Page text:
Australian firm Sundance Resources has initiated a process against Congo to claim a compensation of $8.76bn after the local government revoked its mining permit for Nabeba iron ore project.

Last month, the Government of Congo issued a decree to withdraw the mining permit from Sundance’s subsidiary Congo Iron.

The decree was published in the Official Journal recently, confirming the revocation.

According to a Reuters report, the permit was revoked for ‘prolonged insufficiency of exploitation manifestly contrary to the potential of the deposit’ and failing to pay royalties.

The journal also carried another decree that awarded the mining permit to Sangha Mining Development.

The move prompted the Australian miner to seek compensation for the damages based on the iron ore price of $154 a tonne on the day the notice was lodged.

The Nabeba permit is a part of the Mbalam-Nabeba project, which straddles the border of Congo and Cameroon.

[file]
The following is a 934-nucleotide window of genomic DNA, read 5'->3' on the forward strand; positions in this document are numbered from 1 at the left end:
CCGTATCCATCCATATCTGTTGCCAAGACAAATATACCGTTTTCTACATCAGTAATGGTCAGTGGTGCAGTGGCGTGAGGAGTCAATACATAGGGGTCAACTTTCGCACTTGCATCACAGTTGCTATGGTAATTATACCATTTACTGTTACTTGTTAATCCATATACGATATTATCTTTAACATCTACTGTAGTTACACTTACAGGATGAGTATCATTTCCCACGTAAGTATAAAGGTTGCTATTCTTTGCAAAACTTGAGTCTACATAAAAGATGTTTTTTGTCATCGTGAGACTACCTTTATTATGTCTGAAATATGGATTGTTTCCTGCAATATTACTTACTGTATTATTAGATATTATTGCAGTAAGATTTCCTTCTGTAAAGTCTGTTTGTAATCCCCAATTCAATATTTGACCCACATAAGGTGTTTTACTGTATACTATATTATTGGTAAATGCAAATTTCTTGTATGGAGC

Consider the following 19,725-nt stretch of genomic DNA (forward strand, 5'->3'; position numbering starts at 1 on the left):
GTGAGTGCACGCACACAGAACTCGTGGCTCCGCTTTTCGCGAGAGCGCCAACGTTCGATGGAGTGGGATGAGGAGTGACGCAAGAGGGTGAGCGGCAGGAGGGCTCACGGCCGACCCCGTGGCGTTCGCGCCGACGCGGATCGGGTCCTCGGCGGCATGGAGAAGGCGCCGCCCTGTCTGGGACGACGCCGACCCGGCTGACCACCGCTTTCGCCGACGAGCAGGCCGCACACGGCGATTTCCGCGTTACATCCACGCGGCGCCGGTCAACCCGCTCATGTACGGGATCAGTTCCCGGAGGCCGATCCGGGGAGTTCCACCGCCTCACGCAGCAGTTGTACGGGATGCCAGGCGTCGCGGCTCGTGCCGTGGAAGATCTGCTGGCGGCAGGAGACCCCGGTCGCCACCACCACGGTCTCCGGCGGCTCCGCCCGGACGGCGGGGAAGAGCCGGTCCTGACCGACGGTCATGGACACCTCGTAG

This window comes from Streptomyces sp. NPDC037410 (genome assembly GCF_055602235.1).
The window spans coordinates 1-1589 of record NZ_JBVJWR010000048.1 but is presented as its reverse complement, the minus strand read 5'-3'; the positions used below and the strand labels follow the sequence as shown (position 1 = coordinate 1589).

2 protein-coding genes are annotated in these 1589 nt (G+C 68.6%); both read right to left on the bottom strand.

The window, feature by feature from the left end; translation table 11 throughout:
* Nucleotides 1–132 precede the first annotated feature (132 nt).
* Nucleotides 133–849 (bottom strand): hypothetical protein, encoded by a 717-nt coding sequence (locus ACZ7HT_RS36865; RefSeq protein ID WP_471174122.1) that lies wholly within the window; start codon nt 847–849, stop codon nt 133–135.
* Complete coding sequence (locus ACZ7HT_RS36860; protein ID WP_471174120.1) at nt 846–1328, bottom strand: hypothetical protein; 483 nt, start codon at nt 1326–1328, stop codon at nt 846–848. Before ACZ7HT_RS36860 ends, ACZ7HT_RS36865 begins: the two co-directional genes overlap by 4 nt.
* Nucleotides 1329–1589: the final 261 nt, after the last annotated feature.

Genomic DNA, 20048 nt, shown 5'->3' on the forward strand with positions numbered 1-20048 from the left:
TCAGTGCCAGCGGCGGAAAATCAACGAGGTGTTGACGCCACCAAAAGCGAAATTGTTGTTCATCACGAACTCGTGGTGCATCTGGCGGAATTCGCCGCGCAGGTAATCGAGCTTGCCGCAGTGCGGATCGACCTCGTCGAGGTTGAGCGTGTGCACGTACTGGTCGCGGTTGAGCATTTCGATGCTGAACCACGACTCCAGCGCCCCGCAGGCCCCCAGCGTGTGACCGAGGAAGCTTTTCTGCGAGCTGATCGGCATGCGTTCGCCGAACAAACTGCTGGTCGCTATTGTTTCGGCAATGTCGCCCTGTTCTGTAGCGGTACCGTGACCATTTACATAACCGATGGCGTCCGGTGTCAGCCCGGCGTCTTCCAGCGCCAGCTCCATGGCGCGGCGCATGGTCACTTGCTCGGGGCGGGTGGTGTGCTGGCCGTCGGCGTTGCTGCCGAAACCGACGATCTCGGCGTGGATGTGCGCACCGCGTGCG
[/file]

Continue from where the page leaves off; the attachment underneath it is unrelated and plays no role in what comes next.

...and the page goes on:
Sundance Resources CEO Giulio Casello said: “The Nabeba deposit is the most advanced in the region because of the work done by Sundance over many years.

“When combined with the other two projects whose licences have been expropriated, we are talking about approximately one billion tonnes of high-grade, direct-shipping iron ore within a 100km radius that have been illegally seized by the Congo Government.

“Sundance will take all steps required to pursue the legal rights of the Company and its subsidiaries and protect the interests of Sundance shareholders.”

The parties have 54 days to enter into a settlement through the arbitration process.

However, the company may not agree to a settlement without the Congolese Government agreeing to pay for the damages.